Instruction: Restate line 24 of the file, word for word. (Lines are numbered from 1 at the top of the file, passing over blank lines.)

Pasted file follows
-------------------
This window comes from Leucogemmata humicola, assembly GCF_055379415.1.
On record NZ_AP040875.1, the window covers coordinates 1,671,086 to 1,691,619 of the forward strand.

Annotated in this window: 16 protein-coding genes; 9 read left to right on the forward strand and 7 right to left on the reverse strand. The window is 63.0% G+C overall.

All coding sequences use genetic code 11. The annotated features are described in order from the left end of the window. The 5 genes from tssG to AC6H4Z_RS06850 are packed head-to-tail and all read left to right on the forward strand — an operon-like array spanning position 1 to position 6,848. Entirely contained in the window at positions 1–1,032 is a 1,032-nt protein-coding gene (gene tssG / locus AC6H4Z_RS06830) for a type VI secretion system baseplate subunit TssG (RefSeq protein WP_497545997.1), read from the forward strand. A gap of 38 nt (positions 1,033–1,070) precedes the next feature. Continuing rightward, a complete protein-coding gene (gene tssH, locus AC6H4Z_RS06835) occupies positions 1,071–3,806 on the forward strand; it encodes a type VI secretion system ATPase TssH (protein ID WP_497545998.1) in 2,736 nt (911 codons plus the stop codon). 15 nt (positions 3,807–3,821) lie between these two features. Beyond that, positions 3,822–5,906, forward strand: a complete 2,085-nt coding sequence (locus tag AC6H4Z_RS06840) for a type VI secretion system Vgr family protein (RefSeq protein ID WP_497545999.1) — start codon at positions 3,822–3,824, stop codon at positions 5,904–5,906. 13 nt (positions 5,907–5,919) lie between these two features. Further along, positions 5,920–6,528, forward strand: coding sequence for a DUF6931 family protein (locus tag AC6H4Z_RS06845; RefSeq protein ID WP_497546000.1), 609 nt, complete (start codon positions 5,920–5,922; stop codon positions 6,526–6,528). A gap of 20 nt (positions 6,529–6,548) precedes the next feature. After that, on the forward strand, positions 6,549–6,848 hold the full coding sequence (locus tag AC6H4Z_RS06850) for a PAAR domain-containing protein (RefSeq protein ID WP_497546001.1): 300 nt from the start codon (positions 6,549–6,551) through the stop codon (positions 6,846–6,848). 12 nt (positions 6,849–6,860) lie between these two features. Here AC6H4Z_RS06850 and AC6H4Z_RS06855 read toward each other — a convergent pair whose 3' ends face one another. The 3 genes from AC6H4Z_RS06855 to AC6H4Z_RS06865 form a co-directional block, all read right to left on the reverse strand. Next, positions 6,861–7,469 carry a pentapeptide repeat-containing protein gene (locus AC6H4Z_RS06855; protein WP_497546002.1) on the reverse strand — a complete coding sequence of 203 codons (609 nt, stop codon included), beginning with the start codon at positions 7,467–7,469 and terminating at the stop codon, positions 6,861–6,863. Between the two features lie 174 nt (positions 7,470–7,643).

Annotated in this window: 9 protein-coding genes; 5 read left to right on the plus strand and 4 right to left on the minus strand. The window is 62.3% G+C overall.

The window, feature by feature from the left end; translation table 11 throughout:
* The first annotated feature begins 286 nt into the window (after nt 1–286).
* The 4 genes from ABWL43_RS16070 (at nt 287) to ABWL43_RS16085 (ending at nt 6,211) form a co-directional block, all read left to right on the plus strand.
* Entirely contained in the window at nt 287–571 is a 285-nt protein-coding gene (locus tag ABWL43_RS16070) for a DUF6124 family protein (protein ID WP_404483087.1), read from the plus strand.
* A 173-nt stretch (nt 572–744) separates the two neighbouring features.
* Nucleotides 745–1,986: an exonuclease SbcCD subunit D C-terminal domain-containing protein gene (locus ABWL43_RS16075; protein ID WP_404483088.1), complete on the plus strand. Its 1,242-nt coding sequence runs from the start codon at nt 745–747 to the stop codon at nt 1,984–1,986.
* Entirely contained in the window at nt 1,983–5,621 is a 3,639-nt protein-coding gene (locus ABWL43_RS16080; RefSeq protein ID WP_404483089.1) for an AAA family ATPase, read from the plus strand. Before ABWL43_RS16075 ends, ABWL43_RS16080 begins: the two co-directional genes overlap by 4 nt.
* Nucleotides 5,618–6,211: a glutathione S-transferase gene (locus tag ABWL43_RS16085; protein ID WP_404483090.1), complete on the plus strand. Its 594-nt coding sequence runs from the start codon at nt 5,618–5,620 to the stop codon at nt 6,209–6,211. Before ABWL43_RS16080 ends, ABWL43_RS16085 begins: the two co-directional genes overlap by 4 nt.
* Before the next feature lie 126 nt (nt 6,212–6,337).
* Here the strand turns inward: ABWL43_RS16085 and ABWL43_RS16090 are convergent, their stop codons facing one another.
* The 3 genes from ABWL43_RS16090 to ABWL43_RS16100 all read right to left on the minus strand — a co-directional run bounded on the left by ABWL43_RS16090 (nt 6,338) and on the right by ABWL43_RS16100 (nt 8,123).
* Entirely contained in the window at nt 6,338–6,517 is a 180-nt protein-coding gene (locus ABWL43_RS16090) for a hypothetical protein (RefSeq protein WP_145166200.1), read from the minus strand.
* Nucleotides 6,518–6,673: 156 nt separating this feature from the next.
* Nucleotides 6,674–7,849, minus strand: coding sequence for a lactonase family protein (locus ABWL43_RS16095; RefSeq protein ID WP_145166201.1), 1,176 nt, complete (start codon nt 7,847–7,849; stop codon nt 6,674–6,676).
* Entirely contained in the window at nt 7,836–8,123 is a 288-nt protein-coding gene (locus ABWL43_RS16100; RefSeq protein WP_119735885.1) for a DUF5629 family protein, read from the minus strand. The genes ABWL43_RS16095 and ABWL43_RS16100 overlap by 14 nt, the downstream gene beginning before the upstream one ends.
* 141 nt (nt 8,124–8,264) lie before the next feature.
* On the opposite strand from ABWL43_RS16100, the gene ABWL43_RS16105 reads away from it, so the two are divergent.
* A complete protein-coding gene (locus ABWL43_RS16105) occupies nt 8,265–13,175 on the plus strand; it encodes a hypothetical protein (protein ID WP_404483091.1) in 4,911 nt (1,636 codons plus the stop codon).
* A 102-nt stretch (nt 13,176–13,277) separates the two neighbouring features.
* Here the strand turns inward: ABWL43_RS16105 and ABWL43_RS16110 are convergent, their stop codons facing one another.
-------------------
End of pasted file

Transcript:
* A 102-nt stretch (nt 13,176–13,277) separates the two neighbouring features.